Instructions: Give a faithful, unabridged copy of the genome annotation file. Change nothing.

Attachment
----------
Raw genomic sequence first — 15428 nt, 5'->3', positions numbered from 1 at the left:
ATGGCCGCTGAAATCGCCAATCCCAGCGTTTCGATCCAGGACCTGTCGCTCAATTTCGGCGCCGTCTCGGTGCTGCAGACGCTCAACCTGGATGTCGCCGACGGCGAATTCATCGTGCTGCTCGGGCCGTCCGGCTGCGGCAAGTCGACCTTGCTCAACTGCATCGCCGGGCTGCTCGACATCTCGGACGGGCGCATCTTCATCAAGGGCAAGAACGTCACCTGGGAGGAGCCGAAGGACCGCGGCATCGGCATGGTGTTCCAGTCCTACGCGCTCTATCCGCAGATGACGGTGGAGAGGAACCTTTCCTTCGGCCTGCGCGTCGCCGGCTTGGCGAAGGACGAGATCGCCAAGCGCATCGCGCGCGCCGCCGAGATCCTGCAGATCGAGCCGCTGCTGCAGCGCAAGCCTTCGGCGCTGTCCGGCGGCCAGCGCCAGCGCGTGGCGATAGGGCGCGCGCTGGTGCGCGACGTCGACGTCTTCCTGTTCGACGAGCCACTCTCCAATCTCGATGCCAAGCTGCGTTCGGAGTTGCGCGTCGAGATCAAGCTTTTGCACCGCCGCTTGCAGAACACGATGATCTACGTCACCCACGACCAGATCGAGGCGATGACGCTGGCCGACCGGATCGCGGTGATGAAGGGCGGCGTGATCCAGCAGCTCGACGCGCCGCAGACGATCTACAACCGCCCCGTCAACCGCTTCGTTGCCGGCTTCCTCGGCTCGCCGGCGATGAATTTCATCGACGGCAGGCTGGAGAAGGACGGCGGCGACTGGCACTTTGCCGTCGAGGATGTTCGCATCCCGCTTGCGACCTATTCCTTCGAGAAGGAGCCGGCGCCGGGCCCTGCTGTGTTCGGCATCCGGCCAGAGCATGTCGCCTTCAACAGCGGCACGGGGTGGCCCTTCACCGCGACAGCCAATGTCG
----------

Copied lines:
Raw genomic sequence first — 15428 nt, 5'->3', positions numbered from 1 at the left:
ATGGCCGCTGAAATCGCCAATCCCAGCGTTTCGATCCAGGACCTGTCGCTCAATTTCGGCGCCGTCTCGGTGCTGCAGACGCTCAACCTGGATGTCGCCGACGGCGAATTCATCGTGCTGCTCGGGCCGTCCGGCTGCGGCAAGTCGACCTTGCTCAACTGCATCGCCGGGCTGCTCGACATCTCGGACGGGCGCATCTTCATCAAGGGCAAGAACGTCACCTGGGAGGAGCCGAAGGACCGCGGCATCGGCATGGTGTTCCAGTCCTACGCGCTCTATCCGCAGATGACGGTGGAGAGGAACCTTTCCTTCGGCCTGCGCGTCGCCGGCTTGGCGAAGGACGAGATCGCCAAGCGCATCGCGCGCGCCGCCGAGATCCTGCAGATCGAGCCGCTGCTGCAGCGCAAGCCTTCGGCGCTGTCCGGCGGCCAGCGCCAGCGCGTGGCGATAGGGCGCGCGCTGGTGCGCGACGTCGACGTCTTCCTGTTCGACGAGCCACTCTCCAATCTCGATGCCAAGCTGCGTTCGGAGTTGCGCGTCGAGATCAAGCTTTTGCACCGCCGCTTGCAGAACACGATGATCTACGTCACCCACGACCAGATCGAGGCGATGACGCTGGCCGACCGGATCGCGGTGATGAAGGGCGGCGTGATCCAGCAGCTCGACGCGCCGCAGACGATCTACAACCGCCCCGTCAACCGCTTCGTTGCCGGCTTCCTCGGCTCGCCGGCGATGAATTTCATCGACGGCAGGCTGGAGAAGGACGGCGGCGACTGGCACTTTGCCGTCGAGGATGTTCGCATCCCGCTTGCGACCTATTCCTTCGAGAAGGAGCCGGCGCCGGGCCCTGCTGTGTTCGGCATCCGGCCAGAGCATGTCGCCTTCAACAGCGGCACGGGGTGGCCCTTCACCGCGACAGCCAATGTCG